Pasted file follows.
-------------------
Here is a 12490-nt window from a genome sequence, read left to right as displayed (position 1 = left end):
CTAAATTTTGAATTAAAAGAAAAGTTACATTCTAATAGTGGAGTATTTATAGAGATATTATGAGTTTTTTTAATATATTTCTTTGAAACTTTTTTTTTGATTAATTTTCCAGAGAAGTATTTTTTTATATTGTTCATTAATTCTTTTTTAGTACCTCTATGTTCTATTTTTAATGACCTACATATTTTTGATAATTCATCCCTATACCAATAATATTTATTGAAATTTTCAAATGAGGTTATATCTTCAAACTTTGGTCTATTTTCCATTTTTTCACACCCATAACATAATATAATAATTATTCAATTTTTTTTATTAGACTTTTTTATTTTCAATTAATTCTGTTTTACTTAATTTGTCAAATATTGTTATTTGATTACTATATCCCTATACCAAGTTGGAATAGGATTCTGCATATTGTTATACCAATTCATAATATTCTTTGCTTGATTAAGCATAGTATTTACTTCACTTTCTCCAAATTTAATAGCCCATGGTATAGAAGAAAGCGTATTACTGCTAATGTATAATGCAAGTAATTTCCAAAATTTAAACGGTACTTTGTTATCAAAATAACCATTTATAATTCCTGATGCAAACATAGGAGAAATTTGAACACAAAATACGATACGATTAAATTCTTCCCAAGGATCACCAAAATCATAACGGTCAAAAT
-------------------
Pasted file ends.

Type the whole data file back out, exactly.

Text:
Here is a 12490-nt window from a genome sequence, read left to right as displayed (position 1 = left end):
CTAAATTTTGAATTAAAAGAAAAGTTACATTCTAATAGTGGAGTATTTATAGAGATATTATGAGTTTTTTTAATATATTTCTTTGAAACTTTTTTTTTGATTAATTTTCCAGAGAAGTATTTTTTTATATTGTTCATTAATTCTTTTTTAGTACCTCTATGTTCTATTTTTAATGACCTACATATTTTTGATAATTCATCCCTATACCAATAATATTTATTGAAATTTTCAAATGAGGTTATATCTTCAAACTTTGGTCTATTTTCCATTTTTTCACACCCATAACATAATATAATAATTATTCAATTTTTTTTATTAGACTTTTTTATTTTCAATTAATTCTGTTTTACTTAATTTGTCAAATATTGTTATTTGATTACTATATCCCTATACCAAGTTGGAATAGGATTCTGCATATTGTTATACCAATTCATAATATTCTTTGCTTGATTAAGCATAGTATTTACTTCACTTTCTCCAAATTTAATAGCCCATGGTATAGAAGAAAGCGTATTACTGCTAATGTATAATGCAAGTAATTTCCAAAATTTAAACGGTACTTTGTTATCAAAATAACCATTTATAATTCCTGATGCAAACATAGGAGAAATTTGAACACAAAATACGATACGATTAAATTCTTCCCAAGGATCACCAAAATCATAACGGTCAAAAT